Campaigning for the November elections usually hits high-gear around this time. Political ads and mailers proliferate, which is followed by more one-on-one campaigning.

The nostalgic view often depicts politicians walking through a neighborhood, knocking on doors, shaking hands and kissing babies. But, in a world filled with smart phones, email blasts and geo-targeting, how has technology changed the door-to-door campaign?

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Politics
8:59 am
Wed September 3, 2014

Cities & Counties Are Left Holding the Bag When State Money Dwindles

Campaign promises of no new taxes at the state level, don't address infrastructure needs in municipalities.
Graphic by the Texas Tribune

Lower taxes and less government spending are hallmarks of Texas Republican leadership, and any candidate hoping to get through a GOP primary in Texas.

But making cuts at the state level hasn't actually stopped some spending, or the need to raise revenues to pay for infrastructure projects that, without state and federal money, counties and municipalities can't shoulder on their own.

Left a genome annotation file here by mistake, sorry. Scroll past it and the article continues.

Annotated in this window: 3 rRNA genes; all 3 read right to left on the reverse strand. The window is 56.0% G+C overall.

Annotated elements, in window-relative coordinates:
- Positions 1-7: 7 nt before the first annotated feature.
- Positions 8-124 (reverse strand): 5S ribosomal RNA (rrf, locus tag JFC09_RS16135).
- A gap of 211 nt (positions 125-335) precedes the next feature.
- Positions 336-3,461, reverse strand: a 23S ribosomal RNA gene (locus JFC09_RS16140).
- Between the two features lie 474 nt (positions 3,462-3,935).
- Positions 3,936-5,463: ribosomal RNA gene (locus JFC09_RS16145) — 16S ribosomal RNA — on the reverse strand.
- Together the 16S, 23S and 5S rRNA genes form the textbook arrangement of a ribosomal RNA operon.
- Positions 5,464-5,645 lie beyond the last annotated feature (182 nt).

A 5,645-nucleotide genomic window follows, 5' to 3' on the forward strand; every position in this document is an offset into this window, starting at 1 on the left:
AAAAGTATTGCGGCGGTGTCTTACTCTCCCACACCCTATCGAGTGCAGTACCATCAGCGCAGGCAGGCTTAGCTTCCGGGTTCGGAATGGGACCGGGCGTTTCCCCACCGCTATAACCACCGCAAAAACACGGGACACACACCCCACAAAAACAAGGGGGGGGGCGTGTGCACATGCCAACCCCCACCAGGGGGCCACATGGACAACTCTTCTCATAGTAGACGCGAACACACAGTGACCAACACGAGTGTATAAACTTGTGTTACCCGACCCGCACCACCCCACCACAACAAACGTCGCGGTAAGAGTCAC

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Border & Immigration
12:23 pm
Wed August 27, 2014

Who Exactly Are the Local, State & Federal Authorities on the Texas-Mexico Border?

Gov. Perry authorized the deployment of 1,000 troops to the Texas-Mexico border to supplement DPS troopers securing the border.
Ilana Panich-Linsman/KUT

Security at the Texas-Mexico border has grown exponentially after an influx of undocumented, and often unaccompanied, migrant children in recent months. In response to the surge, Texas Governor Rick Perry has deployed up to one thousand National Guard troops. In addition, there's been a surge in federal Border Patrol agents and Department of Public Safety troopers.